• Spread awareness about dissection. Write a letter to the editor in your school paper. Have students, teachers, and others in your community sign a petition in support of alternatives to dissection.

Watch your words

The Problem:

The kind of language we use to describe animals is very powerful in shaping how we view them. Unfortunately, our society often uses animal names in a degrading fashion. For example, we insult people by calling them a pig, a weasel, or a baboon. One person might ridicule another with terms like chicken or bull-headed. These words can reinforce demeaning attitudes about animals and in turn, shape callous behavior towards them.

The Solution:

  • Adopt a vocabulary that is accurate and respectful of non-human animals.

  • When speaking about animals use “who” instead of “which” or “what.”

  • Refer to individual animals with gender as “he” or “she” instead of “it”.

  • Describe yourself as a “guardian,” not an “owner” of your “companions,” not “pets.”

Enjoy cruelty-free entertainment

The Problem:

Animals are abused and exploited in a variety of forms in the entertainment industry. Circuses that feature animals, for example, use cruel training techniques, like shocking and beating, to force wild animals to perform unnatural and even painful tricks. Dog-racing is another example of severe mistreatment of animals for human amusement. While at the racetrack, dogs are confined in small cages barely large enough for them to stand up or turn around. During races, they suffer serious injuries, like broken legs, cardiac arrest, and spinal cord paralysis. Thousands of dogs are killed each year when they are injured or are no longer fast enough to be profitable.

The Solution:

  • Stay away from circuses that feature animals, dog-racing tracks, rodeos, and other venues that exploit animals for entertainment.

  • Make every effort to ensure that traveling animal acts don't stop in your town. Take your message to the sponsors (store owners, radio and television stations) and inform promoters about the problems with animal acts.

  • Take your friends and family to animal-friendly entertainment. Circuses that employ only human performers are a great way to be amazed and entertained in a cruelty-free manner.

Leave animals out of the classroom

The Problem:

In schools across the country, rabbits, mice, frogs, fish, and countless other animals are subjected to substandard care as teaching “tools” or classroom “pets.” Many teachers bring animals into the classroom with good intentions - to teach responsibility or to raise awareness about animals – but once animals arrive they become victims of abuse and neglect. Animals are often forgotten when school is not in session and suffer from lack of climate control, missed meals, and unsanitary living conditions.

The Solution:

  • Discourage your teacher from introducing an animal to the class. If you are a parent, talk to principals and teachers about the welfare issues of keeping animals in classrooms.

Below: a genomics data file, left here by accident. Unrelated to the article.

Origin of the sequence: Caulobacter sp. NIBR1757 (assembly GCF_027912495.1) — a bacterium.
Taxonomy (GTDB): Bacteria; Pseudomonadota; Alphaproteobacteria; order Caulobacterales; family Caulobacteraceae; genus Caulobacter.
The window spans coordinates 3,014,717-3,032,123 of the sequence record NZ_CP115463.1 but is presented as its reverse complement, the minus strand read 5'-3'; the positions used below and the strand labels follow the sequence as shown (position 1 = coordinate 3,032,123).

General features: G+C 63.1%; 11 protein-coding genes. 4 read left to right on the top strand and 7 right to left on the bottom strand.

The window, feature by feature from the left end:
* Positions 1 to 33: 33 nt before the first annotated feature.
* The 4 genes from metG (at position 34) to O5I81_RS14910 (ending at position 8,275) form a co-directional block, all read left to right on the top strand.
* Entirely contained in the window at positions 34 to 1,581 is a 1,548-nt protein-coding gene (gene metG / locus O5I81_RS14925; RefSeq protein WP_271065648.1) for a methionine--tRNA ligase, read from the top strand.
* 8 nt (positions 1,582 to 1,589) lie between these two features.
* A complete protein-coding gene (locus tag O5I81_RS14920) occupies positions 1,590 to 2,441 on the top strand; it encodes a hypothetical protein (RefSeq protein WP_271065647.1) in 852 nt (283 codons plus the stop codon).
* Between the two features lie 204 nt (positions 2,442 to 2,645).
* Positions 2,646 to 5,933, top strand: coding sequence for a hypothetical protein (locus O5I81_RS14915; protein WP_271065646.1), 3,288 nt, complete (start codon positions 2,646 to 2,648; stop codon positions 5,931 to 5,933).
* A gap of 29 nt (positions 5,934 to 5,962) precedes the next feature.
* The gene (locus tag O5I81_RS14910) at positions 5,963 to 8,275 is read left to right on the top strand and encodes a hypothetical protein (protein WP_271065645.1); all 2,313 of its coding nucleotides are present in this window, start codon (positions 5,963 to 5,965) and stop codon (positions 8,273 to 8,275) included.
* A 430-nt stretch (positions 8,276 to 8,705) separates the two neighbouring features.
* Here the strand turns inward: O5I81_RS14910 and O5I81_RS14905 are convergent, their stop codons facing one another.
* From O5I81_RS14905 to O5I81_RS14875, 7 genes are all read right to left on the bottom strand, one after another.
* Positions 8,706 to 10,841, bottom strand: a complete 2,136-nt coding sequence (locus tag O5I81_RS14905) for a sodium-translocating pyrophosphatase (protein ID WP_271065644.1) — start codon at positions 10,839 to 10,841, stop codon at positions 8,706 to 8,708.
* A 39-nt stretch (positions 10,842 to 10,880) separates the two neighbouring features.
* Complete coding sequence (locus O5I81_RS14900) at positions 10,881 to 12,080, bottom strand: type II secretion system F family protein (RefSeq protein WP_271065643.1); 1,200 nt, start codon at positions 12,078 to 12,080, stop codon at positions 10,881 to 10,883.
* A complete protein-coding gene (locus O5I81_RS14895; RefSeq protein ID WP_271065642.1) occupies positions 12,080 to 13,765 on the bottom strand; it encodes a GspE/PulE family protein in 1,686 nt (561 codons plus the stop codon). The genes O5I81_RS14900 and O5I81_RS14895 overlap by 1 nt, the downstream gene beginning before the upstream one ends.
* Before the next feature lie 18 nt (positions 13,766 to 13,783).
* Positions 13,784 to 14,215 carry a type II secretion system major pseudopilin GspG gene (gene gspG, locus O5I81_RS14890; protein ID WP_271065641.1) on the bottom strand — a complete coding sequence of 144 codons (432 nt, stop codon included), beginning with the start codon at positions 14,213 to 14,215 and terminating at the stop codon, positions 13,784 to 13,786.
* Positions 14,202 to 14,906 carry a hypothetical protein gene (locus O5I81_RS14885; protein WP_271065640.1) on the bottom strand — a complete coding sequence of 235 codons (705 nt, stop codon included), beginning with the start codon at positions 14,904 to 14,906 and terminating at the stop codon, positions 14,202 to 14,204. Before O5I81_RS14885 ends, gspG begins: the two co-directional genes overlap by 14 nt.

• Contact the school principal or local animal control agency if an animal is suffering in a classroom and no action is being taken.

  • Find alternative ways to teach children about animals and pet care, such as videos, demonstrations, and guest lectures from animal specialists.

Become a political animal

The Problem:

New legislation is an important part of protecting animals and propelling the animal movement forward. Passing animal-protective legislation, however, can be a challenging task. In many cases, elected officials only respond to issues involving non-human animals when their constituents have compelled them to do so. Unfortunately, many people are intimidated or confused by the legislative process and fail to tell their representatives how they feel about animal issues. As a result, important animal legislation easily slips through the cracks.

The Solution:

  • Register to vote and research the voting records of candidates to ensure that you support animal-friendly lawmakers.

  • Contact lawmakers regarding animal related legislation and remember to be professional and positive.

  • Don't make enemies. Never threaten or antagonize a legislator.

  • Get involved in legislative campaigns. Help someone get elected by volunteering to work, placing a campaign sign in your yard, or handing out leaflets.

Join WSPA!

The Problem:

Animal suffering is a widespread phenomenon. In every country, animals are being abused, exploited, or all together ignored. We need your help to end cruelty towards animals and to improve their welfare around the world.

The Solution:

The mission of the World Society for the Protection of Animals (WSPA) is to form a united global animal welfare movement, and our vision is a world where animal welfare matters and animal cruelty ends. Become a member of WSPA and help with animal welfare activities across the globe.